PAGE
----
Agriculture Policy Briefing

With Mandi Trading in Minor Forest Produce Rajasthan’s Tribals Get Better Value and a Stake in Forest Conservation

Udaipaur APMC where forest produce is traded. Photo by Vivian Fernandes

Vivian Fernandes reports on a mandi in Udaipur where forest produce is traded. Tribals not only get value for produce that went unharvested, they also have a stake in conserving forest resources.

By including 26 items of minor forest produce in the list of commodities that can be bought and sold in regulated mandis and by abolishing transit permits for transporting and trading in them, the Rajasthan government has  not only provided the state’s tribal people a source of livelihood but may have also given them a reason to conserve forest resources.

Bhagwan Sahai Jatwa, the enthusiastic secretary of the Udaipur mandi. Photo by Vivian Fernandes.

Bhagwan Sahai Jatwa, the enthusiastic secretary of the Udaipur mandi. Photo by Vivian Fernandes.

Bhagwan Sahay Jatwa, Secretary of the Udaipur regulated mandi cannot stop gushing about the good that has been done to tribals by the state government’s October 2015 order. By itself the order including minor forest produce in the list of mandi-tradable commodities would have meant little. Of greater consequence was the decision to abolish transit permits. Jatwa says the fee for the permit is a mere rupee. He claims only three have been issued in the state since independence.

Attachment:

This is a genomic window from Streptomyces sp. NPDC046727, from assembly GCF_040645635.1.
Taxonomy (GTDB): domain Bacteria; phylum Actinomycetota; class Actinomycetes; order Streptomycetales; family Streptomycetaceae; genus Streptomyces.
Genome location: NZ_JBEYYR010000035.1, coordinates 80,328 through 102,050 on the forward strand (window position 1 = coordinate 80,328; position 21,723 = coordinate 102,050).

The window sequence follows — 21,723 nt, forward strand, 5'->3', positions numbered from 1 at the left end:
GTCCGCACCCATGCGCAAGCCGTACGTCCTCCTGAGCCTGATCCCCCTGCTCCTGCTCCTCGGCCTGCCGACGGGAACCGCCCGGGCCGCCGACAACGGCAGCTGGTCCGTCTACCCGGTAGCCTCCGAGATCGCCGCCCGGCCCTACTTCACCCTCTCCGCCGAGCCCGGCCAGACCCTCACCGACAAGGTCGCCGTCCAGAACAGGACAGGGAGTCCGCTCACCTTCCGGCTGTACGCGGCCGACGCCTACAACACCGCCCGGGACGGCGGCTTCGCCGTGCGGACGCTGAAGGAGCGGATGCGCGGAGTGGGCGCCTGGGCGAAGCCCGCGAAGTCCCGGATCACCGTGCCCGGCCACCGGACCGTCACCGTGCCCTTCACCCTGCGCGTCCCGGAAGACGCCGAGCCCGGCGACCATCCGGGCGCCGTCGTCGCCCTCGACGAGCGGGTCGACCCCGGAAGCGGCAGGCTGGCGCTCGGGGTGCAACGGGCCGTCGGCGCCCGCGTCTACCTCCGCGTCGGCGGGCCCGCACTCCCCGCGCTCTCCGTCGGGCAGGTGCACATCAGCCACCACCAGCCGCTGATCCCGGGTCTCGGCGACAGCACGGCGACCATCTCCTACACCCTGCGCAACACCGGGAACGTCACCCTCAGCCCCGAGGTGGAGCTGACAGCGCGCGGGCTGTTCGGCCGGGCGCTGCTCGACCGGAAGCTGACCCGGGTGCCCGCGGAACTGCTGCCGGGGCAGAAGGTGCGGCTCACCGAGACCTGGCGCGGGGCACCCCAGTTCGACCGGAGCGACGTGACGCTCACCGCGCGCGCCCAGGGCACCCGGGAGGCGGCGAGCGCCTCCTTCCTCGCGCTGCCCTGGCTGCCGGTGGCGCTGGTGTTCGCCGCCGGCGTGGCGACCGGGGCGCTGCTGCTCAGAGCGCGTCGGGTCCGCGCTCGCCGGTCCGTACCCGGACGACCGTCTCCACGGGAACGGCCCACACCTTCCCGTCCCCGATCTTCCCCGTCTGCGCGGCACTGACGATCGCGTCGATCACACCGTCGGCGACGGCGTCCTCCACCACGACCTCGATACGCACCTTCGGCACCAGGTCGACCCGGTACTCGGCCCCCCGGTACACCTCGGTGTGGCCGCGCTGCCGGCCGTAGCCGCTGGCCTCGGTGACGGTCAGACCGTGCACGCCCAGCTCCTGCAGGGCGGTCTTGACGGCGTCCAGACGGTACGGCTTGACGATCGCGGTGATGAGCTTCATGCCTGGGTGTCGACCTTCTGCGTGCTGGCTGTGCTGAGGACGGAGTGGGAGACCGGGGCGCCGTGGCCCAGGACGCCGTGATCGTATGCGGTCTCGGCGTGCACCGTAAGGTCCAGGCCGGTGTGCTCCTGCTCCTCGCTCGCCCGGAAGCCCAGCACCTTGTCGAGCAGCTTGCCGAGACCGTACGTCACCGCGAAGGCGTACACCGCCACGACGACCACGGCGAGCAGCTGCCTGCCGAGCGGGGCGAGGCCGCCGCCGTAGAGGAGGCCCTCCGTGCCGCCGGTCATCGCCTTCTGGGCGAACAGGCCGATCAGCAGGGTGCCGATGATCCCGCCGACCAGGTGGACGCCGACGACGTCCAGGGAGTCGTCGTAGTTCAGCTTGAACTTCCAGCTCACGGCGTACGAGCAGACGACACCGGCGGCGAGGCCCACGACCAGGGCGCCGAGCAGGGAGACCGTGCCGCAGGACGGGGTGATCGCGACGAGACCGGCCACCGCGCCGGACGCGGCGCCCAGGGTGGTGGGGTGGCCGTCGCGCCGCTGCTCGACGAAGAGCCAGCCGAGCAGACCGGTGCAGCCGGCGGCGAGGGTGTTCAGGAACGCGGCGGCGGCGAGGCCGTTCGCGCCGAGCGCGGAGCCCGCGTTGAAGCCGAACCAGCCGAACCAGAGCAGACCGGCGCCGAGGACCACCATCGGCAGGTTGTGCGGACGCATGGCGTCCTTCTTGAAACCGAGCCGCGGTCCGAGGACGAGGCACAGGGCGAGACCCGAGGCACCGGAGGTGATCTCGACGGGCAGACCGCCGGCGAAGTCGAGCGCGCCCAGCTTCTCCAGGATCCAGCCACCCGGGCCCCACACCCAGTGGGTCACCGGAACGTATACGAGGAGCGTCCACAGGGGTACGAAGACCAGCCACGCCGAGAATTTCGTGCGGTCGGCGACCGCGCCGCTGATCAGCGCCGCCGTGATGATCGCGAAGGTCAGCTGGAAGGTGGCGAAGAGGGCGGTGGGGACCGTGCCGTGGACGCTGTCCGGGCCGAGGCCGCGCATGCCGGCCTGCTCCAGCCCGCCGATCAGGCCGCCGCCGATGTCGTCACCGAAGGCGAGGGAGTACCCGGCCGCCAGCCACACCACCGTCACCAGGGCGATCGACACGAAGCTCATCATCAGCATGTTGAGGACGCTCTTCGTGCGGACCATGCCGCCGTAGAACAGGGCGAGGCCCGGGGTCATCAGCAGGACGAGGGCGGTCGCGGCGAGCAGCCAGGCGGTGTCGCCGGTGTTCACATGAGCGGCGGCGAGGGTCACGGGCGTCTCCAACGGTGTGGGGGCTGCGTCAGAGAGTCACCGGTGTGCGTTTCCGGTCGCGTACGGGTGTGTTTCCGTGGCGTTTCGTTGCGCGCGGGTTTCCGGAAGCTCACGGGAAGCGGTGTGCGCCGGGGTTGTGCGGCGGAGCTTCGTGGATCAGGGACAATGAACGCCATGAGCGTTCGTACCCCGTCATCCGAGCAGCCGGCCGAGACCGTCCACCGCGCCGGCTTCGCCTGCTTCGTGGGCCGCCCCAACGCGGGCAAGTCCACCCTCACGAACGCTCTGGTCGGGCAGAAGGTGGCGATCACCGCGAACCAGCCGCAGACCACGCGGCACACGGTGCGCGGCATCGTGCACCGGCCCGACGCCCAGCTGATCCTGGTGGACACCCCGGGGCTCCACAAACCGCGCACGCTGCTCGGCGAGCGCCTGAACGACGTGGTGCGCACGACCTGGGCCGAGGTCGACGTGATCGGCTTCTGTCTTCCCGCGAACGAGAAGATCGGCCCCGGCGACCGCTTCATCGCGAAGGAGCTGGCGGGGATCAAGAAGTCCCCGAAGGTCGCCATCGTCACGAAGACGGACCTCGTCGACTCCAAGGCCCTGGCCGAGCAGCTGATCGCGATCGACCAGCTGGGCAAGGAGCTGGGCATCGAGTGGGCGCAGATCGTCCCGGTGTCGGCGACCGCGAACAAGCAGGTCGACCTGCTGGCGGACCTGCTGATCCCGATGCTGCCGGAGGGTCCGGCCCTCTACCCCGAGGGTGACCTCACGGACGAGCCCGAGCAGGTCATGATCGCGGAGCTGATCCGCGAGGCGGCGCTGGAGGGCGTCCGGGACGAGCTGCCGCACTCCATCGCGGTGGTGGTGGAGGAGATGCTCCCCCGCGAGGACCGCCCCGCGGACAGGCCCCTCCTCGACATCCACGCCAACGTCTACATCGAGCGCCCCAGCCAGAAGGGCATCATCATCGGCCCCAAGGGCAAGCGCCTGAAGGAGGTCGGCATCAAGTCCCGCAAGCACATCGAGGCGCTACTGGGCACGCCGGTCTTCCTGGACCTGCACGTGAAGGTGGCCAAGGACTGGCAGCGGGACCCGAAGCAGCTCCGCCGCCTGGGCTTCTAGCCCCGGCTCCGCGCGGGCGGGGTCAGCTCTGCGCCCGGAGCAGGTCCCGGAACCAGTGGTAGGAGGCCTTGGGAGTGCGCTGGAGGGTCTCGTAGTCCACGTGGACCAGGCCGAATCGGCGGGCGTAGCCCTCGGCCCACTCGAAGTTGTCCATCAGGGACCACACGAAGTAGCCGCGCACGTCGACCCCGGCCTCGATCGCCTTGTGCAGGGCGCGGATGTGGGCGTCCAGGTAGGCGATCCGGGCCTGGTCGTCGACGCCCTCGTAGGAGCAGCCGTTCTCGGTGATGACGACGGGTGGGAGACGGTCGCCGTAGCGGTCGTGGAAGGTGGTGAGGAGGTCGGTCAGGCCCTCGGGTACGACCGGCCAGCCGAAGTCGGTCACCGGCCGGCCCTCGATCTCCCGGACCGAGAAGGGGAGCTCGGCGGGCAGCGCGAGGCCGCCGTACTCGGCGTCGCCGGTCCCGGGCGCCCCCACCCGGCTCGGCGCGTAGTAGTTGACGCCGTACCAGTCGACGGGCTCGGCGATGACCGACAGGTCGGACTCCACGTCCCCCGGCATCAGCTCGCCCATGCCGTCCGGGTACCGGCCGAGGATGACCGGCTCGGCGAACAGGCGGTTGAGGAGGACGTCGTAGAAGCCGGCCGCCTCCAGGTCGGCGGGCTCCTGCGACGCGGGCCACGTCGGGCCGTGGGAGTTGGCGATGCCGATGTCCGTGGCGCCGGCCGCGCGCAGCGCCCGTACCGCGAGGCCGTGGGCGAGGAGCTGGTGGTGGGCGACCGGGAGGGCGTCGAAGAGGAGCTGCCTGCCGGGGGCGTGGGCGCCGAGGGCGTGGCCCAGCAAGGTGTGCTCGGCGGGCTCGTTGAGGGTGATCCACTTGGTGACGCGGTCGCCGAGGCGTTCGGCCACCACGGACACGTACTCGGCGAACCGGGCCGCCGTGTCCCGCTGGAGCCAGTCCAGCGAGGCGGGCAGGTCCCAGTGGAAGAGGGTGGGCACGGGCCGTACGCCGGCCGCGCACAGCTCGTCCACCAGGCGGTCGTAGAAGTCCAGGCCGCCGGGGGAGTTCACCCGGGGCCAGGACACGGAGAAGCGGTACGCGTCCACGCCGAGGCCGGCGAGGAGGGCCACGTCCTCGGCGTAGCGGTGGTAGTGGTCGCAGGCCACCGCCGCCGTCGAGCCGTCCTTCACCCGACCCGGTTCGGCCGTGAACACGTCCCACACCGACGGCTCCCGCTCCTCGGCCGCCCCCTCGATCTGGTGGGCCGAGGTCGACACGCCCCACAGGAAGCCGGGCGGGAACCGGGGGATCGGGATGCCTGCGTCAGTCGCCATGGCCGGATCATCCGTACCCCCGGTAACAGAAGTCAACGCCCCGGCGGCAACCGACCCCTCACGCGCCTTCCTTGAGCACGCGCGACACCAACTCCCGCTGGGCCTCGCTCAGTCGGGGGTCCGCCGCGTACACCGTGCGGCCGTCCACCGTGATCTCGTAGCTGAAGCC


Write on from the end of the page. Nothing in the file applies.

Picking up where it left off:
Obtaining the permits was a production in itself. When the tribal or adivasi wanted to take produce like mahua, neem berries or safed musli (Chlorophytum borivilianum) out of the forest, they would have to inform the ranger who would send a guard to the location for physical verification. On the basis of his report, the district forest officer who would issue the permit.

Anyone caught moving forest produce without a permit could be jailed for six months. The “contraband” would be confiscated and the violator would be liable to a penalty equal to 10 times the value of the seized stuff and the vehicle it was being transported in, Jatwa said.

The Udaipur market committee was also under instructions from the forest department to immediately inform it if minor forest produce was detected in the mandi premises.

The Indian Forest Act of 1927 and the transit permits thus criminalized the livelihood activities of the tribals and disentitled them to produce which their habitat bestows on them. But the state claimed ownership and gave the right to procure and sell forest produce to contractors. Jatwa showed one such contract, given to one P K Traders in 2012, for the jungles of Saira gram panchayat in Udaipur’s Gogunda tehsil for an annual fee of Rs 12,000. Adivasis were bound by the contract to sell only to the contractor. Minimum rates for produce were not fixed; the contractor was under no obligation to buy, Jatwa said.

White Muesli, said to be a sexaul stimulant. Photo by Vivian Fernandes

White Muesli, said to be a sex stimulant. Photo by Vivian Fernandes